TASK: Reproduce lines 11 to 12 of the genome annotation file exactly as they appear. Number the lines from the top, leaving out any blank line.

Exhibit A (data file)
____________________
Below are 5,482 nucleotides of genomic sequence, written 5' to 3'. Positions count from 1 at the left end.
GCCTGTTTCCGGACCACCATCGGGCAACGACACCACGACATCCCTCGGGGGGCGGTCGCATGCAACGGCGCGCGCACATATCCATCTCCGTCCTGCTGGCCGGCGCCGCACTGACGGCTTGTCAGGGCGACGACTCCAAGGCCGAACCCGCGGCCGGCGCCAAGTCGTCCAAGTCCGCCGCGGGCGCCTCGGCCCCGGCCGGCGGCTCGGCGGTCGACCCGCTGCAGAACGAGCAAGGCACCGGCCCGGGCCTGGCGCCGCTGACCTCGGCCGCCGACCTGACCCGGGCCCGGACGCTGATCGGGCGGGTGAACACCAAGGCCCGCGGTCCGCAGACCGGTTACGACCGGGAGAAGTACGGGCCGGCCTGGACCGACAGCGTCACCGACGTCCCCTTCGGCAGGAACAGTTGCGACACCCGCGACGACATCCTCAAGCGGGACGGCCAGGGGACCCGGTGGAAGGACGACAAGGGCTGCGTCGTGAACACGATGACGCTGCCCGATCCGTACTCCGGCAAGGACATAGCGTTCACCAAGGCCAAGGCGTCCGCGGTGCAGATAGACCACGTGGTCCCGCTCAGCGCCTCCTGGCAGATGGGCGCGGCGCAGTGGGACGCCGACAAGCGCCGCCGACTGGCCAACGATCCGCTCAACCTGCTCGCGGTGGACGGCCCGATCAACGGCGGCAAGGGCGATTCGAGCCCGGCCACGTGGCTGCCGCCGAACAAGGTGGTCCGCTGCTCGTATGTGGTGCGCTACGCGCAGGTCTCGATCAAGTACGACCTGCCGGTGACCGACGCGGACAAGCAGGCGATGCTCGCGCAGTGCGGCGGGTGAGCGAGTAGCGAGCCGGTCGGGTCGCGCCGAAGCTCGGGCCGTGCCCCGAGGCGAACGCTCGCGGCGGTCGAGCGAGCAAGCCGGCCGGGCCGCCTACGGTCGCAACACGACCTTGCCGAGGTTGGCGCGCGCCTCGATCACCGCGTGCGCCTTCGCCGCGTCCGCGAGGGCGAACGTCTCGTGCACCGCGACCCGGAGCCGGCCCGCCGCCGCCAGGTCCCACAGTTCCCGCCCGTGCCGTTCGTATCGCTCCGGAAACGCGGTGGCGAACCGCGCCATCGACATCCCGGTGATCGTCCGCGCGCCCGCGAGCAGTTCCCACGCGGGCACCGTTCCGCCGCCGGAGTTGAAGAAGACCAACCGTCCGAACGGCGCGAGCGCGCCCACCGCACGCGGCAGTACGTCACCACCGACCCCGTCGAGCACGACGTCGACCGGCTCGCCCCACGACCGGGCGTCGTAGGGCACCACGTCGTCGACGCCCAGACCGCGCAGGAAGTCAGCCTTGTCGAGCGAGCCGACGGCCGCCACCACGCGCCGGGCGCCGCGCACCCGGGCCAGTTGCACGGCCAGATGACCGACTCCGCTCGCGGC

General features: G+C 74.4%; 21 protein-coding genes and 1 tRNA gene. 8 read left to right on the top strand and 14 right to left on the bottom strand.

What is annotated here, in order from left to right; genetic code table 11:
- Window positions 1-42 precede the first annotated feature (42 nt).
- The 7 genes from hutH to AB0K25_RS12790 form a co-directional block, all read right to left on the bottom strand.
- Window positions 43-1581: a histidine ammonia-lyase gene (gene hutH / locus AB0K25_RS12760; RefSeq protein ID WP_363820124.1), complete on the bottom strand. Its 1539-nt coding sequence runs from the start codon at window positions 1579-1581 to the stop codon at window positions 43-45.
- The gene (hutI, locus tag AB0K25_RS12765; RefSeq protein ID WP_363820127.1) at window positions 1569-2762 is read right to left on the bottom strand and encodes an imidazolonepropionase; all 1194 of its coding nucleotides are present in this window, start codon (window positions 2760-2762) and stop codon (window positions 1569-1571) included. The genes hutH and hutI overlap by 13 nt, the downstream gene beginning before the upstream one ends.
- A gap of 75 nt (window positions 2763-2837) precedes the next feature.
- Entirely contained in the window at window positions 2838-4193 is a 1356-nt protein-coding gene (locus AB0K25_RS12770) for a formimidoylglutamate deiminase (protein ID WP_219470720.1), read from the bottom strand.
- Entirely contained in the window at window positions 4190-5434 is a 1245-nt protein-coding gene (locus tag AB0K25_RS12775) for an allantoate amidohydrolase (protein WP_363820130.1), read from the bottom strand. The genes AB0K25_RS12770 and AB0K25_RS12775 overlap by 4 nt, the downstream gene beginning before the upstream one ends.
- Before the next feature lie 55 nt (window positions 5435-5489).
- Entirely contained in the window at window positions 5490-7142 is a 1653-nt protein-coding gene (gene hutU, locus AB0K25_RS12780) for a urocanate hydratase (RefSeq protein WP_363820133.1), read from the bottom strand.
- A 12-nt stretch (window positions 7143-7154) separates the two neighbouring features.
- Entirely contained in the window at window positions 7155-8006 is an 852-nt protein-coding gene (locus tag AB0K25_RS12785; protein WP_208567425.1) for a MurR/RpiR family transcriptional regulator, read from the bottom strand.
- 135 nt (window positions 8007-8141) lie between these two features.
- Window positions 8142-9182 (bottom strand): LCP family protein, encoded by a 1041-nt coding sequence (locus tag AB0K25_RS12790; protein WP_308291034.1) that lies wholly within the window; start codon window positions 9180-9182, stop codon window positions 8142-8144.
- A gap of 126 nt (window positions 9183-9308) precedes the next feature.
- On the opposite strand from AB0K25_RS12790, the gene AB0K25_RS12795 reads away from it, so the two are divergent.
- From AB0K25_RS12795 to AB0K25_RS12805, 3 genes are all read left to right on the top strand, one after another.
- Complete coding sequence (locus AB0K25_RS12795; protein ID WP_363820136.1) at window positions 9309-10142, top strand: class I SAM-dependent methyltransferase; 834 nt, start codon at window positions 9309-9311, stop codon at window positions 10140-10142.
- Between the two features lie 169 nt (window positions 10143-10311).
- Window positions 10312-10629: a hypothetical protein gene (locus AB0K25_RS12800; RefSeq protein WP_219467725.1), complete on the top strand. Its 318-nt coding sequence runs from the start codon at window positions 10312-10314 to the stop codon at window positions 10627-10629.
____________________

- Entirely contained in the window at window positions 4190-5434 is a 1245-nt protein-coding gene (locus tag AB0K25_RS12775) for an allantoate amidohydrolase (protein WP_363820130.1), read from the bottom strand. The genes AB0K25_RS12770 and AB0K25_RS12775 overlap by 4 nt, the downstream gene beginning before the upstream one ends.
- Before the next feature lie 55 nt (window positions 5435-5489).